5. You can walk through the world and generally blend in, not being constantly stared or gawked at, whispered about, pointed at, or laughed at because of your gender expression.
  6. You can access gender-exclusive spaces (e.g., a space or activity for women), and not be excluded due to your trans status.
  7. Strangers call you by the name you provide and don’t ask what your “real name” (birth name) is and then assume that they have a right to call you by that name.
  8. You can reasonably assume that your ability to acquire a job, rent an apartment, or secure a loan will not be denied on the basis of your gender identity/expression.
  9. You can flirt, engage in courtship, or form a relationship and not fear that your biological status may be cause for rejection or attack, nor will it cause your partner to question their sexual orientation.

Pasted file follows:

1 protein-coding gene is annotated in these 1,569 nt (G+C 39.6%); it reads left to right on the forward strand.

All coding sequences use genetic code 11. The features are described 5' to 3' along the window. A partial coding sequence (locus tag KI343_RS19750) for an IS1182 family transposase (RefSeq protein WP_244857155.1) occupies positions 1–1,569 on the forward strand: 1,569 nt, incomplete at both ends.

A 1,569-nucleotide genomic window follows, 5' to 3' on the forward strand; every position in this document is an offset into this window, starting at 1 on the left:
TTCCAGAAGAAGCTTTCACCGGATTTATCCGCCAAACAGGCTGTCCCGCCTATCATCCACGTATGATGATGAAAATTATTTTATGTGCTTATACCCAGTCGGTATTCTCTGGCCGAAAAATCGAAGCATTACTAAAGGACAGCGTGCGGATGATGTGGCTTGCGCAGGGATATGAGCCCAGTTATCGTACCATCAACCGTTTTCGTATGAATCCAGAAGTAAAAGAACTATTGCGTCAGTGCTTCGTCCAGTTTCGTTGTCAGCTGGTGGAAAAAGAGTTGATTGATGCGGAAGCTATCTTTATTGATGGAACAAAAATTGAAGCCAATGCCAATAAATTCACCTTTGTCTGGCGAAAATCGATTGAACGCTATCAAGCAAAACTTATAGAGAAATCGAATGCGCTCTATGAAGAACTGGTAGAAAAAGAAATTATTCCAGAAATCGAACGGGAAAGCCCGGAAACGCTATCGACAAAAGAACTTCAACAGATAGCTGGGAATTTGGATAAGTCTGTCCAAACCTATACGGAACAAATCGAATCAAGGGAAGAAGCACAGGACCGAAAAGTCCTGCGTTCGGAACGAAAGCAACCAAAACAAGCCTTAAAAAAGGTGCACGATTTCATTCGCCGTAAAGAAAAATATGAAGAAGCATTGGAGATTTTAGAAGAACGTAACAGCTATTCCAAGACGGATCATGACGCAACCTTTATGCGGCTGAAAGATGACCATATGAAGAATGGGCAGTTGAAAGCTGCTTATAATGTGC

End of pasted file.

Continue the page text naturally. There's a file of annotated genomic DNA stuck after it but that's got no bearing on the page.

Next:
10. If you end up in the emergency room, you do not have to worry that your gender will keep you from receiving appropriate treatment or that all of your medical issues will be seen as a result of your gender.
  11. Your identity was not formally (until 2013) considered a mental pathology (“gender identity disorder” in the DSM IV) by the psychological and medical establishments, and still pathologized by the public.
  12. You don’t need to worry about being placed in a sex-segregated detention center, holding facility, jail, or prison that is incongruent with your identity.
  13. You don’t have to worry ab out being profiled on the street as a sex worker because of your gender expression.